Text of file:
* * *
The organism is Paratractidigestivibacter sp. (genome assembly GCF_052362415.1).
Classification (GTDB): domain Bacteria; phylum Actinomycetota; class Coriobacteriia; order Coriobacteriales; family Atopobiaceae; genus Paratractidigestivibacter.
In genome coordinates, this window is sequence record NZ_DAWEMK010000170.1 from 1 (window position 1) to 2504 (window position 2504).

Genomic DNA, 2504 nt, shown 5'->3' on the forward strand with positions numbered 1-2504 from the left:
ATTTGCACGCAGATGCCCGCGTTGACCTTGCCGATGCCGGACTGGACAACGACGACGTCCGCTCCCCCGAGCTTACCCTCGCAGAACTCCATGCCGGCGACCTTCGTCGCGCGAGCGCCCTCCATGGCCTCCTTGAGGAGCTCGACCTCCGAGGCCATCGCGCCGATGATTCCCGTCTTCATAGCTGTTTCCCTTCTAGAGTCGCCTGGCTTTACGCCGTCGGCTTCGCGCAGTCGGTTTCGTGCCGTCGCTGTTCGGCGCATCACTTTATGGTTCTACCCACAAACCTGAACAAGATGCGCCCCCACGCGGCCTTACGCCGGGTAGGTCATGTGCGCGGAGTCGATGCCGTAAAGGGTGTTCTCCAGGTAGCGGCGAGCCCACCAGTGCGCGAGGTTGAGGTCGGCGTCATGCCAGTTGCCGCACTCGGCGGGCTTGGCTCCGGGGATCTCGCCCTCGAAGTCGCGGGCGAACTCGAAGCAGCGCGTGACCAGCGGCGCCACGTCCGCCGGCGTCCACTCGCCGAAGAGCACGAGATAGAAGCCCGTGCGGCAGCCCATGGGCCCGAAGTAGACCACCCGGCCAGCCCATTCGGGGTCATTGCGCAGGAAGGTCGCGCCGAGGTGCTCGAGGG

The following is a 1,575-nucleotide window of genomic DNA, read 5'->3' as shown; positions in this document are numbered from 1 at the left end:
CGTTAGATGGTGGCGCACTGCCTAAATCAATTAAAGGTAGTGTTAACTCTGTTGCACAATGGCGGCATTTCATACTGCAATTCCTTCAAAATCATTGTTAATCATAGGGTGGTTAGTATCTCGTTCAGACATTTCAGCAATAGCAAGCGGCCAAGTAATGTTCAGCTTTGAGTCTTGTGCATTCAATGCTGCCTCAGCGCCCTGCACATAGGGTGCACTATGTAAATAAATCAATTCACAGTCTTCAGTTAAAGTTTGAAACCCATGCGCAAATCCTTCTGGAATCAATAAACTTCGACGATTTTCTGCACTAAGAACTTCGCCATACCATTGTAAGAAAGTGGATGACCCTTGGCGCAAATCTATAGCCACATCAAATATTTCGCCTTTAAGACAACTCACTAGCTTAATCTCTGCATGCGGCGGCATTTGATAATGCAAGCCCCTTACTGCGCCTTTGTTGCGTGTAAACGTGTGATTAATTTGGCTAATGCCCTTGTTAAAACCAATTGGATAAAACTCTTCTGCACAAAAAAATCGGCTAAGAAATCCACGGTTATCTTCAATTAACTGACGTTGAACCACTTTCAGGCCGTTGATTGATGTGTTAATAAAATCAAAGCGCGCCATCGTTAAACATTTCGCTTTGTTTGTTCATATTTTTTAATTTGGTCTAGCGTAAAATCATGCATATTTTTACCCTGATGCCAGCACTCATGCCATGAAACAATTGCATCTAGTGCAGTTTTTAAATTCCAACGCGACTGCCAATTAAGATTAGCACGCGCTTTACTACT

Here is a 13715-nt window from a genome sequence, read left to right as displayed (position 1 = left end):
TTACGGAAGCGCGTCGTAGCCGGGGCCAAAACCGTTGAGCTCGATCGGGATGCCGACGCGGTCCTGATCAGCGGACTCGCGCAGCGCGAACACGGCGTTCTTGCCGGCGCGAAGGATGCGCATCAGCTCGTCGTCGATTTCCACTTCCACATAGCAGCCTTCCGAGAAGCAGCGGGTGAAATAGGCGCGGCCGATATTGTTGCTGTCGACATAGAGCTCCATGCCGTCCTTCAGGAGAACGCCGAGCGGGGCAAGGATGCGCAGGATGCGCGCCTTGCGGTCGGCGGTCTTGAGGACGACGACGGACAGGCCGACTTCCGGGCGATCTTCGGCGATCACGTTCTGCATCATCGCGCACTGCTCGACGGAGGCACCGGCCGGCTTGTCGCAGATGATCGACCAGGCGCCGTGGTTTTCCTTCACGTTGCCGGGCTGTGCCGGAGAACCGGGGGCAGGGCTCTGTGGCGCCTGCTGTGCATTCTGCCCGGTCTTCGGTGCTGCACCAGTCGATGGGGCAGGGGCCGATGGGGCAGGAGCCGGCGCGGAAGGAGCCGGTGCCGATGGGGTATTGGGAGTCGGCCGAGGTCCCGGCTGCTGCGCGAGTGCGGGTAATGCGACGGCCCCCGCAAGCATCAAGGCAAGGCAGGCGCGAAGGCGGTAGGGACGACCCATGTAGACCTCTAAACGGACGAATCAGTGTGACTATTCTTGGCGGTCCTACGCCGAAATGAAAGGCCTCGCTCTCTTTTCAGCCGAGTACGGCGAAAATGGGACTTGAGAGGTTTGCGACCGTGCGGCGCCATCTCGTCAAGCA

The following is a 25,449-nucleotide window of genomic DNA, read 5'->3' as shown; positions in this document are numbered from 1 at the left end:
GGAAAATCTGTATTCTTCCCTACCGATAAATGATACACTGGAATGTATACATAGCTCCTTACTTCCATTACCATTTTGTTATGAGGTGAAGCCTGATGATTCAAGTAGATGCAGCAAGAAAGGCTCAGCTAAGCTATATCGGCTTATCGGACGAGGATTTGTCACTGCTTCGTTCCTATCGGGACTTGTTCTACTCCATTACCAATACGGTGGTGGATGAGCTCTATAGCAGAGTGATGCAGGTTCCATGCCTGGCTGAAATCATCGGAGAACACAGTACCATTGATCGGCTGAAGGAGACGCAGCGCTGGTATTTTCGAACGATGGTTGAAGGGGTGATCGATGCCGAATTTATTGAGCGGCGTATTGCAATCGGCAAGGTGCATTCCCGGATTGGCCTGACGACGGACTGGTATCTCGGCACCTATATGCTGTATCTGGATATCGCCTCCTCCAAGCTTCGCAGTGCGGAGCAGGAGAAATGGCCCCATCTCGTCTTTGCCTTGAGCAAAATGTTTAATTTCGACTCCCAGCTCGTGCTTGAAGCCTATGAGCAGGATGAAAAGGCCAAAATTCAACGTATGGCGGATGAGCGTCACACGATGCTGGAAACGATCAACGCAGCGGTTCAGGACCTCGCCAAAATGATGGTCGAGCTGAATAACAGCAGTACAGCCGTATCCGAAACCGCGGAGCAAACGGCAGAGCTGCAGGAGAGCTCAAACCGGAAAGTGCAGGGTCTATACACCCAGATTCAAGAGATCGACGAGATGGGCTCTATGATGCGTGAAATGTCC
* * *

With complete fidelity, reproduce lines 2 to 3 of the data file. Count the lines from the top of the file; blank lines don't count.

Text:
Classification (GTDB): domain Bacteria; phylum Actinomycetota; class Coriobacteriia; order Coriobacteriales; family Atopobiaceae; genus Paratractidigestivibacter.
In genome coordinates, this window is sequence record NZ_DAWEMK010000170.1 from 1 (window position 1) to 2504 (window position 2504).